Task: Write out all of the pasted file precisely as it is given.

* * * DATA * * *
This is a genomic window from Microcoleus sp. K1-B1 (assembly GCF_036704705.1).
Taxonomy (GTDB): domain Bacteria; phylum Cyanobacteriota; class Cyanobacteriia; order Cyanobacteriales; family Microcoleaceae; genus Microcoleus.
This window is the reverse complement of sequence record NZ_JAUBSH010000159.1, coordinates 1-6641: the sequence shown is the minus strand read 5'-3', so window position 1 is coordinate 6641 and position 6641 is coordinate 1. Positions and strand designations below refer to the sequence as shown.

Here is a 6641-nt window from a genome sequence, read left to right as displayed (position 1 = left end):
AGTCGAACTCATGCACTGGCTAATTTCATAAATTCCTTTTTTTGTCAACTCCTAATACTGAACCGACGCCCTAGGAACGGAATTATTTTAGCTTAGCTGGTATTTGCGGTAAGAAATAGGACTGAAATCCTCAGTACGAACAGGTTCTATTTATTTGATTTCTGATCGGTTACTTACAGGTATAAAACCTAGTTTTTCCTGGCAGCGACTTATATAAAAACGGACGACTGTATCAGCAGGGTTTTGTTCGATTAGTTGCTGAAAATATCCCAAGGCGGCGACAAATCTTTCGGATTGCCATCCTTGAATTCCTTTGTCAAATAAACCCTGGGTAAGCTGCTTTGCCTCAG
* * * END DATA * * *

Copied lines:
This is a genomic window from Microcoleus sp. K1-B1 (assembly GCF_036704705.1).
Taxonomy (GTDB): domain Bacteria; phylum Cyanobacteriota; class Cyanobacteriia; order Cyanobacteriales; family Microcoleaceae; genus Microcoleus.
This window is the reverse complement of sequence record NZ_JAUBSH010000159.1, coordinates 1-6641: the sequence shown is the minus strand read 5'-3', so window position 1 is coordinate 6641 and position 6641 is coordinate 1. Positions and strand designations below refer to the sequence as shown.

Here is a 6641-nt window from a genome sequence, read left to right as displayed (position 1 = left end):
AGTCGAACTCATGCACTGGCTAATTTCATAAATTCCTTTTTTTGTCAACTCCTAATACTGAACCGACGCCCTAGGAACGGAATTATTTTAGCTTAGCTGGTATTTGCGGTAAGAAATAGGACTGAAATCCTCAGTACGAACAGGTTCTATTTATTTGATTTCTGATCGGTTACTTACAGGTATAAAACCTAGTTTTTCCTGGCAGCGACTTATATAAAAACGGACGACTGTATCAGCAGGGTTTTGTTCGATTAGTTGCTGAAAATATCCCAAGGCGGCGACAAATCTTTCGGATTGCCATCCTTGAATTCCTTTGTCAAATAAACCCTGGGTAAGCTGCTTTGCCTCAG